56 of 61 people found the following review helpful
Worth reading but...,
This review is from: Les Misérables (Modern Library (Hardcover)) (Hardcover)
I have to say that this is one of the most captivating and masterful books I have ever read. Victor Hugo has a very unique writing style and I feel that this is something that the translator should try to reproduce as closely as possible. While the book is certainly not abridged, it is edited in other ways that don't make sense. The translator adds her own voice to the translation, especially by inserting contractions and modern prose. I understand that one of the purposes for creating a new translation was to make the old-fashioned prose easier to read and understand. There are certainly many horrible editions out there that are both hard and painful to read. However, the book sometimes comes off as casual and out of place, since it is so grounded in historial detail.
The main problem I have with this edition is that it doesn't exactly supply the right emotional depth that was in the original. I first read the Signet Classics edition, which is very literally translated at times during the dialogue, but translates the meaning behind the characters' words very well. In that edition, the dialouge seemed stilted but gave a better tone to every scene. Julie Rose's dialogue is easier to read and sounds right to American readers, but she often makes changes and additions to Hugo's writing that don't feel right. To me, it sometimes fails to convey the emotion behind the scene. Making something easier to read should not be the main goal of the translator. And while she mentions in her introduction that the book was very dear to her and she was careful in rewriting it, there are some moments in the book when the writing seems awkward even if you're reading it for the first time. Compare referring to someone as 'a beautiful slab of marble' to 'a beautiful statue.' The choice is the translator's, but it seems at times that she didn't think hard enough about how her writing sounded. Her writing is far improved from those editions that translated a chapter entitled "The Blotter Talks" as "A Drinker is a Babbler", because she can capture the actual meaning of the French words and switch it into understandable English, but it feels like something is missing from the original.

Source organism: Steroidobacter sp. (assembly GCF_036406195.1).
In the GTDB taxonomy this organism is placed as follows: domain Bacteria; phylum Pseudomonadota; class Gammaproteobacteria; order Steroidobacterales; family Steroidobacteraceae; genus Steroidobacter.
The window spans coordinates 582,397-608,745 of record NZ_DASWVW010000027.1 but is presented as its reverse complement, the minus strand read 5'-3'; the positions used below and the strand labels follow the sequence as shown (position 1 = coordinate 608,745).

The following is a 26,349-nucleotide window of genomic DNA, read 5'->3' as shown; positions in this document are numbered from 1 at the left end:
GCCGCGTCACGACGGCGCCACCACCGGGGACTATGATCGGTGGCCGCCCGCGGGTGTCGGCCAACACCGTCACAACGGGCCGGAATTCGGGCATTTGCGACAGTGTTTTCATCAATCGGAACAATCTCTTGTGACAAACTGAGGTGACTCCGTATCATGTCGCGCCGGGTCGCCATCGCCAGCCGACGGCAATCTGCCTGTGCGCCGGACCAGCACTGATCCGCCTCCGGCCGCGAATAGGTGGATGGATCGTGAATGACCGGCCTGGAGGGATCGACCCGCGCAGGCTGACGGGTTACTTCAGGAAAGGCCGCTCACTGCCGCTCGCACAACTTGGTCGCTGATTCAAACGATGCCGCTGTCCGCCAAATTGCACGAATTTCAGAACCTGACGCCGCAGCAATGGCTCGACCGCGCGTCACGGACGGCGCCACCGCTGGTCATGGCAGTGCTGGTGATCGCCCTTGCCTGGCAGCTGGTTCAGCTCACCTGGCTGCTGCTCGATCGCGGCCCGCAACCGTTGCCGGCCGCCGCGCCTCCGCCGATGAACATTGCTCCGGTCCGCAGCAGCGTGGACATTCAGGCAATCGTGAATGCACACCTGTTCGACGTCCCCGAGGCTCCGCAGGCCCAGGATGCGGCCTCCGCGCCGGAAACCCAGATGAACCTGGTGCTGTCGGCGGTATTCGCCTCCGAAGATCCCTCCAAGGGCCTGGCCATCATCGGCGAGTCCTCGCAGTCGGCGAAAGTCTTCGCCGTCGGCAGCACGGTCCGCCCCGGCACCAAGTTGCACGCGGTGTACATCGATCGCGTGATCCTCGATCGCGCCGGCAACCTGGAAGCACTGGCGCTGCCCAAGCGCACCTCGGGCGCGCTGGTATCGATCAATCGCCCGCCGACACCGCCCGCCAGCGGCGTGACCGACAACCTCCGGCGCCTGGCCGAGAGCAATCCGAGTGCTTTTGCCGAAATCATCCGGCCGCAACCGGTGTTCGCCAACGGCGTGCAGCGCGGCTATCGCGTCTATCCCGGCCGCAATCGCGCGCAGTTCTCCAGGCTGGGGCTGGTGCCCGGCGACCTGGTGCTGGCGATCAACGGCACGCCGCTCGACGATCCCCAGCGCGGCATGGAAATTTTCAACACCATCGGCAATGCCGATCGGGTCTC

Since it is possible (though extremely difficult) for me to read the French original, I will probably have more complaints about the translation than those who are reading the book for the first time. If that's the case, I would recommend the Signet edition, particularly if you already feel daunted by the size. The Julie Rose translation is actually larger and longer than the French original, and since she adds rather than deducts from nearly every passage, it can be hard to read. To me, the Signet edition retains the feel of the original and better reproduces the characters. While the writing is much clearer than the original translation and many other editions, it isn't contemporary, and it may be easier for you to read Rose's edition. In either case the book is magnificent, but if you read and love one translation, I would look at the other just to compare. You'd be surprised just how different they are.
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Showing 1-6 of 6 posts in this discussion
Initial post: Mar 31, 2009 1:12:41 PM PDT
Jennie Watters says:
Thank you for your informative review, and for your helpful comments at the end of mine. I thoroughly enjoyed reading them! I really was hoping to take French again this summer, but my college doesn't offer it. I'd love to brush up on my French sometime, since it's such a beautiful language. My hat's off to you, to be able to read the Hugo original.
In reply to an earlier post on Jun 7, 2009 12:16:44 PM PDT